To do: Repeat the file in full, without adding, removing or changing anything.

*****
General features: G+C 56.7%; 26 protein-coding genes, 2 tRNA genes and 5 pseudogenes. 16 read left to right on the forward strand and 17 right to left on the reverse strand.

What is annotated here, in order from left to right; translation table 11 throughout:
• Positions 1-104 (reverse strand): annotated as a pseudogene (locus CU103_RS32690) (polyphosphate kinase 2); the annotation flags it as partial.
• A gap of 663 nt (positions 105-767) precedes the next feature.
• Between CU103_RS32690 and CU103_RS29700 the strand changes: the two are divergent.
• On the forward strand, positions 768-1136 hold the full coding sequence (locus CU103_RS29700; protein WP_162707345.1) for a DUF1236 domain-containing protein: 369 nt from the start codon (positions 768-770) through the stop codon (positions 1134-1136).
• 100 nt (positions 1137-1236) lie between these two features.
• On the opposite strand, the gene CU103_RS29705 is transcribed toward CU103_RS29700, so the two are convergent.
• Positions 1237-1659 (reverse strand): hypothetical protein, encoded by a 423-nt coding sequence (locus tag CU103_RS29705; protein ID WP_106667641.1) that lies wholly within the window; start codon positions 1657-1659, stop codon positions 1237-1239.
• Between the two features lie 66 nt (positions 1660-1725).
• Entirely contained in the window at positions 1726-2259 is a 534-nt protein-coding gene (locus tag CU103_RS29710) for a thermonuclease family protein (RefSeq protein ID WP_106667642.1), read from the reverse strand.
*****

General features: G+C 56.7%; 26 protein-coding genes, 2 tRNA genes and 5 pseudogenes. 16 read left to right on the forward strand and 17 right to left on the reverse strand.

What is annotated here, in order from left to right; translation table 11 throughout:
• Positions 1-104 (reverse strand): annotated as a pseudogene (locus CU103_RS32690) (polyphosphate kinase 2); the annotation flags it as partial.
• A gap of 663 nt (positions 105-767) precedes the next feature.
• Between CU103_RS32690 and CU103_RS29700 the strand changes: the two are divergent.
• On the forward strand, positions 768-1136 hold the full coding sequence (locus CU103_RS29700; protein WP_162707345.1) for a DUF1236 domain-containing protein: 369 nt from the start codon (positions 768-770) through the stop codon (positions 1134-1136).
• 100 nt (positions 1137-1236) lie between these two features.
• On the opposite strand, the gene CU103_RS29705 is transcribed toward CU103_RS29700, so the two are convergent.
• Positions 1237-1659 (reverse strand): hypothetical protein, encoded by a 423-nt coding sequence (locus tag CU103_RS29705; protein ID WP_106667641.1) that lies wholly within the window; start codon positions 1657-1659, stop codon positions 1237-1239.
• Between the two features lie 66 nt (positions 1660-1725).
• Entirely contained in the window at positions 1726-2259 is a 534-nt protein-coding gene (locus tag CU103_RS29710) for a thermonuclease family protein (RefSeq protein ID WP_106667642.1), read from the reverse strand.